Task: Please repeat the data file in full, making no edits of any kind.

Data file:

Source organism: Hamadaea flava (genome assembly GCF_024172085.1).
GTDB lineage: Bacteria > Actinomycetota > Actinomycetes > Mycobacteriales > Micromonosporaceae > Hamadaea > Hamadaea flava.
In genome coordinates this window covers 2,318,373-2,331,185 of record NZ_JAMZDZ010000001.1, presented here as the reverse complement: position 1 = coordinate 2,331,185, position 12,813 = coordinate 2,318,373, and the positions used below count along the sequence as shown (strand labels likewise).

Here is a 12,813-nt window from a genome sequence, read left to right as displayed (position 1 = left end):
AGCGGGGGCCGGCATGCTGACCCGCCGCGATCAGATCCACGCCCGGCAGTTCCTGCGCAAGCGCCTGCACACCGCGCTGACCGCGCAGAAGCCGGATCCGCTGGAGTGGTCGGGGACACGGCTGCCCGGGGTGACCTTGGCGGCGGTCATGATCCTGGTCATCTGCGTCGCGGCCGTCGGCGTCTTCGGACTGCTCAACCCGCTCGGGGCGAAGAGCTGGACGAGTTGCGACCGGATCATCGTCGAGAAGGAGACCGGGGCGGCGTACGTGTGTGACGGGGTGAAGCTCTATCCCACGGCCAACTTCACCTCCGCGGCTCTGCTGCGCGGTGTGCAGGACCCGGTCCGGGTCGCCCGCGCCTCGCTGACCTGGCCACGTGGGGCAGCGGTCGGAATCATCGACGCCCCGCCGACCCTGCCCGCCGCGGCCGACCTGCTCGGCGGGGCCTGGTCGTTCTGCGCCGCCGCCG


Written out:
Source organism: Hamadaea flava (genome assembly GCF_024172085.1).
GTDB lineage: Bacteria > Actinomycetota > Actinomycetes > Mycobacteriales > Micromonosporaceae > Hamadaea > Hamadaea flava.
In genome coordinates this window covers 2,318,373-2,331,185 of record NZ_JAMZDZ010000001.1, presented here as the reverse complement: position 1 = coordinate 2,331,185, position 12,813 = coordinate 2,318,373, and the positions used below count along the sequence as shown (strand labels likewise).

Here is a 12,813-nt window from a genome sequence, read left to right as displayed (position 1 = left end):
AGCGGGGGCCGGCATGCTGACCCGCCGCGATCAGATCCACGCCCGGCAGTTCCTGCGCAAGCGCCTGCACACCGCGCTGACCGCGCAGAAGCCGGATCCGCTGGAGTGGTCGGGGACACGGCTGCCCGGGGTGACCTTGGCGGCGGTCATGATCCTGGTCATCTGCGTCGCGGCCGTCGGCGTCTTCGGACTGCTCAACCCGCTCGGGGCGAAGAGCTGGACGAGTTGCGACCGGATCATCGTCGAGAAGGAGACCGGGGCGGCGTACGTGTGTGACGGGGTGAAGCTCTATCCCACGGCCAACTTCACCTCCGCGGCTCTGCTGCGCGGTGTGCAGGACCCGGTCCGGGTCGCCCGCGCCTCGCTGACCTGGCCACGTGGGGCAGCGGTCGGAATCATCGACGCCCCGCCGACCCTGCCCGCCGCGGCCGACCTGCTCGGCGGGGCCTGGTCGTTCTGCGCCGCCGCCG